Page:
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Civilians and oil firms flee Niger Delta as guerrilla attacks worsen

Assaults on foreign workers that threaten to shut down one of the world’s biggest suppliers reveal the struggle for power between the army and shady militia gangs

Women dry tapioca beside flames from Shell's Utorogu flow station in the Niger Delta March 5, 2006 

Women dry tapioca beside flames from Shell’s Utorogu flow station in the Niger Delta March 5, 2006. Photograph: George Esiri/Reuters

Threatened with beheading and harried by pirates who robbed them, people fleeing the Niger Delta’s Bonny Island this weekend struggled to reach Port Harcourt, the regional capital, as the conflict worsened between armed groups and Nigeria’s armed forces.

Barely reported amid attacks on oil facilities and their expatriate staff, the story of what has been happening on Bonny Island – site of the giant Nigeria liquefied gas plant – is a story of two communities in conflict: the better educated and paid incomers from outside the delta and the economically marginalised indigenous Ijaw.

According to reports from Bonny Island and Port Harcourt the problems began two weeks ago with notices placed on the walls of buildings giving those of non-Bonny origins – bankers, shopkeepers and those working at the gas plant – until last Tuesday to leave the island or ‘face the consequences’. They spoke of an island overrun with groups of threatening armed men – many with more weapons than the police.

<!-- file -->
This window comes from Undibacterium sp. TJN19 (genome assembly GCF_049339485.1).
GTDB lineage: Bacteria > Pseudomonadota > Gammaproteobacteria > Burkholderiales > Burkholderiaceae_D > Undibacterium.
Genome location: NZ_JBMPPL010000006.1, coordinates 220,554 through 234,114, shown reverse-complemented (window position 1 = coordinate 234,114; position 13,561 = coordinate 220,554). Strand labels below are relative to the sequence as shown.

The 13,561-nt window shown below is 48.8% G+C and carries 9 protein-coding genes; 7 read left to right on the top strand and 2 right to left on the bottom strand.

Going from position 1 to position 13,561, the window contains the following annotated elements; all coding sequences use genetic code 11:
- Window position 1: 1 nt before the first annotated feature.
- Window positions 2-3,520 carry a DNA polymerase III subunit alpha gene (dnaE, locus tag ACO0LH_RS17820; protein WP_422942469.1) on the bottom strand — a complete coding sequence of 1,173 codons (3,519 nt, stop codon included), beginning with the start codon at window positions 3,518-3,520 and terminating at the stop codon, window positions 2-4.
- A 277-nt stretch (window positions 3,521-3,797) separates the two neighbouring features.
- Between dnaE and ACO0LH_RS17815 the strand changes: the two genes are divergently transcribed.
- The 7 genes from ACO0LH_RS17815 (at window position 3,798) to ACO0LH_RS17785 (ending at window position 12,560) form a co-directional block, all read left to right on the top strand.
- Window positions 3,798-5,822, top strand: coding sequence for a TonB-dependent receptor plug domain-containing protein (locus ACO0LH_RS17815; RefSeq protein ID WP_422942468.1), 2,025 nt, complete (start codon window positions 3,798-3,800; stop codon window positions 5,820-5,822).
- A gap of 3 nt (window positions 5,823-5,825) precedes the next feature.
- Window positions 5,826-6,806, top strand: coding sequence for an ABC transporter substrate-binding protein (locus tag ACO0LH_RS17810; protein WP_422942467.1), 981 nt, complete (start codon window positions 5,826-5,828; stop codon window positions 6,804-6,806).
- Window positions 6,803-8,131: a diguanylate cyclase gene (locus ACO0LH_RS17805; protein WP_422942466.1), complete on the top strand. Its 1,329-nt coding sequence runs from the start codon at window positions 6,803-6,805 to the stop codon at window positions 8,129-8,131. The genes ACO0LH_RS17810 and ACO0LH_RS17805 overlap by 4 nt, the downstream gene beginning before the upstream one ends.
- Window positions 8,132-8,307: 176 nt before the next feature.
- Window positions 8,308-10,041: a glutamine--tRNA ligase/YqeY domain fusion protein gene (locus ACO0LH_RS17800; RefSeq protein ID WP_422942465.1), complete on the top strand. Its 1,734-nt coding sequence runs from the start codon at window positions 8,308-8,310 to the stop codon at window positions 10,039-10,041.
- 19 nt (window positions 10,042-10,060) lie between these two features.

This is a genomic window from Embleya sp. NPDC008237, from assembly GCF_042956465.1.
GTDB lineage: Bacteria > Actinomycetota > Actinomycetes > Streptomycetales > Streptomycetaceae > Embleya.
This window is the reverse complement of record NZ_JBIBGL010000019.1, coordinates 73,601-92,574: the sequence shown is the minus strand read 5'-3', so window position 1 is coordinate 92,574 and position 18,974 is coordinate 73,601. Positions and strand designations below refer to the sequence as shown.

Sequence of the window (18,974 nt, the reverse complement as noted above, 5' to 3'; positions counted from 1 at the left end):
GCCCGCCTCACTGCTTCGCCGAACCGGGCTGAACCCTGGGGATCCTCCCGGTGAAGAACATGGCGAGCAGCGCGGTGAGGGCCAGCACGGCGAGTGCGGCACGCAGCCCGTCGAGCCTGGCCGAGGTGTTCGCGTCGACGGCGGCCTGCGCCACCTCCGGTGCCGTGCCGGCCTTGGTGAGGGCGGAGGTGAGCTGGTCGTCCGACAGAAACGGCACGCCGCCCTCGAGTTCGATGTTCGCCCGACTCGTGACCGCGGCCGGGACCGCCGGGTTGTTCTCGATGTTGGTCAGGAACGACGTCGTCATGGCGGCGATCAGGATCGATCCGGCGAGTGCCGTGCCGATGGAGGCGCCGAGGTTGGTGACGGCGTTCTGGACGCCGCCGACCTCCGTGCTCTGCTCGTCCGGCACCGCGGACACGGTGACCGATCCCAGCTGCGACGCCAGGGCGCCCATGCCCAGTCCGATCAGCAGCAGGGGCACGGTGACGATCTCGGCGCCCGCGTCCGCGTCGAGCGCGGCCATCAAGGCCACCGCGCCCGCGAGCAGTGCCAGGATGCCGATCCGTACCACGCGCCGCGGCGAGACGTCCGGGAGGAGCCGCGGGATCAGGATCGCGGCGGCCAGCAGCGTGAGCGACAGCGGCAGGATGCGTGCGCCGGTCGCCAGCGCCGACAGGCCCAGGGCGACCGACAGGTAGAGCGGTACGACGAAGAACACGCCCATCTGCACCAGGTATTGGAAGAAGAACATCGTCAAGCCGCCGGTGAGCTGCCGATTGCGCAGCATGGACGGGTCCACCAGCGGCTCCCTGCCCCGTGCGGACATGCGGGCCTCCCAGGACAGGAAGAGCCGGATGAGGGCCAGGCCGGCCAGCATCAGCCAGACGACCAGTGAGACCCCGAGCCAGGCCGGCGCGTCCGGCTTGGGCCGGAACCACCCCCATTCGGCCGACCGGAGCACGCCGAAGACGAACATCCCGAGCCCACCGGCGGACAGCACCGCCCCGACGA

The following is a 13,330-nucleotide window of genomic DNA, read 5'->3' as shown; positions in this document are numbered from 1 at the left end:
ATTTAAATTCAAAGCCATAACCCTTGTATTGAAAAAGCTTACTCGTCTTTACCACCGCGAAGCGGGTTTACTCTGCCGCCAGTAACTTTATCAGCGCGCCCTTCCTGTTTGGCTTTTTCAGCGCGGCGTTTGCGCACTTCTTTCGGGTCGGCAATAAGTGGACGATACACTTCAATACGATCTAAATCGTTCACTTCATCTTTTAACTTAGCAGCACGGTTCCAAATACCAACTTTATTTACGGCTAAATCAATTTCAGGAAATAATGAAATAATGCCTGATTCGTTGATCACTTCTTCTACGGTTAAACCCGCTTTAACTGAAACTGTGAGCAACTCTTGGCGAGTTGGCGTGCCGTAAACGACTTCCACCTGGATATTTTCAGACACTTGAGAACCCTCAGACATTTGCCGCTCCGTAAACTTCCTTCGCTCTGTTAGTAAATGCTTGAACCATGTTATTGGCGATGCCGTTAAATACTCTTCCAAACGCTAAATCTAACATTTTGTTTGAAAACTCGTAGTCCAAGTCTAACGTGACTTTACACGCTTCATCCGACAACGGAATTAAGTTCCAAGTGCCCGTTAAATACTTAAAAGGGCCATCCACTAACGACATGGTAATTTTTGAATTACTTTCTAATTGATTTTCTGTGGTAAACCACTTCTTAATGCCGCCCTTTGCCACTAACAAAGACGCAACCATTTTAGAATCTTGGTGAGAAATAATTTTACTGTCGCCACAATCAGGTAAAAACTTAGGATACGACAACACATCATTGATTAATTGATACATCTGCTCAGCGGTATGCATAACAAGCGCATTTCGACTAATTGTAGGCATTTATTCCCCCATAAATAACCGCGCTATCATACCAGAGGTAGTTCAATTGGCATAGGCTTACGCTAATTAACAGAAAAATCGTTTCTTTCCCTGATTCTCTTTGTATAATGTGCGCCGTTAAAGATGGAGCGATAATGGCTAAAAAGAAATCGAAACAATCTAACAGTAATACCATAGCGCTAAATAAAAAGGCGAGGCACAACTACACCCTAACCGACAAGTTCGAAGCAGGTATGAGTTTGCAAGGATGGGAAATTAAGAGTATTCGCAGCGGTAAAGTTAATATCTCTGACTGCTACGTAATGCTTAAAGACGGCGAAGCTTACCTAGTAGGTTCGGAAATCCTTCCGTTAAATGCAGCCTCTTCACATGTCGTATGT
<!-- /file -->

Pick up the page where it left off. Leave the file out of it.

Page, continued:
The banks closed down and many of the non-Bonny fled, describing a harrowing flight across open sea or through creeks, pursued by armed men in motorboats who robbed them. Those who chose to remain have been confronted by an influx of Nigerian troops who have flooded the streets, reportedly harassing anyone suspected of being a militant.

Describing the situation on Bonny Island, Ogbonah Nwuke, a local government official, defended the presence of the troops and called on residents to identify gunmen on the island. ‘We are insisting that strangers are safe in our midst. The armed forces are not there to threaten law-abiding citizens. We have said in the past that we expected all those who were part of the law-breaking machines to get out of the way. We had pleaded with the people and we got no response. Now we have entered a new phase. We have entered the phase of peace enforcement and that is what is going on in Bonny. ‘